• Definitely talk to get first, and NOT through email. This warrants a phone call or even better a face to face. Be nice and explain what you have found and how it violates the TOS. Odds are she doesn’t even realize it. This first contact needs to be more about education than punishment. If that fails, you can always decide to take a harder stance later on, but it you go hard to start, you can’t undo that if it is taken badly (which it surely will).

  • You are a photographer, regardless of whether it is for Real Estate or anything else. Photography has standards & ethics like an other industry. I think it it be wise to abide by them. Can you imagine if Real Estate agents didn’t have practices & principles they had to follow? HA!
    I usually state my position in these matters, & either they can love me or leave me or visa versa. They will eventually fall into a rabbit hole & come back to you for some kind of assistance. Believe me.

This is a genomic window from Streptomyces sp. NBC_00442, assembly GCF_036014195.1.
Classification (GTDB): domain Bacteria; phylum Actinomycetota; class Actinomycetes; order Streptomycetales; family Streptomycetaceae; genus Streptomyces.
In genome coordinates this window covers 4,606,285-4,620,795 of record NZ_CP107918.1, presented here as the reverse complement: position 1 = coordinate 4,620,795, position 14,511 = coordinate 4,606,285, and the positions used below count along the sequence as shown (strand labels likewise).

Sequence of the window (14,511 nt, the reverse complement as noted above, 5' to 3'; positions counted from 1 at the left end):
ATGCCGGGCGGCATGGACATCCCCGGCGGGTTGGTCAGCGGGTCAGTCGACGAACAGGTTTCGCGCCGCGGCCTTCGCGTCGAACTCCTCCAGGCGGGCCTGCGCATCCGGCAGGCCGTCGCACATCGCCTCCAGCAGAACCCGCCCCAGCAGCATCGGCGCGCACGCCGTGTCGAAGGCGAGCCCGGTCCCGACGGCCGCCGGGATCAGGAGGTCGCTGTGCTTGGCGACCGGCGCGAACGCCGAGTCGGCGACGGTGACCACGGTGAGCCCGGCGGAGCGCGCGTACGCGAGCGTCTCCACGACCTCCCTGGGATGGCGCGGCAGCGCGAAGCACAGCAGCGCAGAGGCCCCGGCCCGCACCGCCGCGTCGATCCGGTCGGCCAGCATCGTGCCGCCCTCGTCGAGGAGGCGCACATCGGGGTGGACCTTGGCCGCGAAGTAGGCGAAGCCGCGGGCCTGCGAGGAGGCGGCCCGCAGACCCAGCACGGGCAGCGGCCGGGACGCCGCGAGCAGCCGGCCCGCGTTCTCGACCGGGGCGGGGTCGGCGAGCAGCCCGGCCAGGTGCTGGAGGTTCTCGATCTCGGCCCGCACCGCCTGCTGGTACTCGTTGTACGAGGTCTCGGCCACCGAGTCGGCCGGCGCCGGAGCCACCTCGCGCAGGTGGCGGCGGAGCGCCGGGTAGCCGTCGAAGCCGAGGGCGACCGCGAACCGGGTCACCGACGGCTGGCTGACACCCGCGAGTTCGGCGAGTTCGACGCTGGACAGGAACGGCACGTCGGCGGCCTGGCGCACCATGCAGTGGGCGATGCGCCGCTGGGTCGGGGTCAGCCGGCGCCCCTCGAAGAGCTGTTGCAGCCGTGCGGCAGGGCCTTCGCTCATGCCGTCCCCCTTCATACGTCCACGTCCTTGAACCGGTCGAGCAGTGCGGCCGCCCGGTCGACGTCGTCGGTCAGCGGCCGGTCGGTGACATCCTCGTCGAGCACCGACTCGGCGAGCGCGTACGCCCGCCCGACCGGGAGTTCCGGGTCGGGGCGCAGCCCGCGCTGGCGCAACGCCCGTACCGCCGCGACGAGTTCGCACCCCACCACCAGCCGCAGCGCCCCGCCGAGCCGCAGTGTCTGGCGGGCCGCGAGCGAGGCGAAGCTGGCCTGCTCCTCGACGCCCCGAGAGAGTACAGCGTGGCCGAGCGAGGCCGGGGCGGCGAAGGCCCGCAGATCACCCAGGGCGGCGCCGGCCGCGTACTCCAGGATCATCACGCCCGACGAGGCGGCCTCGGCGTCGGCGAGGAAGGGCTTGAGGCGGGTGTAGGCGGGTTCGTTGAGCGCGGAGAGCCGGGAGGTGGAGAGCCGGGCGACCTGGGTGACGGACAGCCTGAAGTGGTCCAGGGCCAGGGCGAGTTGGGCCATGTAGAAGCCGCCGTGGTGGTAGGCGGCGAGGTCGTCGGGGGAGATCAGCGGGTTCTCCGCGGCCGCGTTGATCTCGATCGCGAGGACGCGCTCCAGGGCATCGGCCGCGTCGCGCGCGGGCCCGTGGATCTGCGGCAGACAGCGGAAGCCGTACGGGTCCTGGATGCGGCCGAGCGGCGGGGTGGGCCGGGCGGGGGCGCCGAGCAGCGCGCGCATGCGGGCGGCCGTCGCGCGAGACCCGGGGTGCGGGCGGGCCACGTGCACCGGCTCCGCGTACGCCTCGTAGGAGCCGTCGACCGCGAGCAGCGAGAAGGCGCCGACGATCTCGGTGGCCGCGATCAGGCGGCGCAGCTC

• I’d leave alone. If she’s a good steady client, ordering full-tilt packages, and a good payer, you have nothing to gain by insisting on complete control. Why crap where you eat?

  • The OP should pick up the phone and call her client, even before she starts asking questions on a public forum. The entire matter can be resolved in the course of a 5-minute friendly conversation.

    The notion that “it’s no big deal” is patently absurd. Being too scared of retribution if you insist that your clients pay you for your services is so weird that I don’t really know where to start refuting it.

    @ Susan Carnes —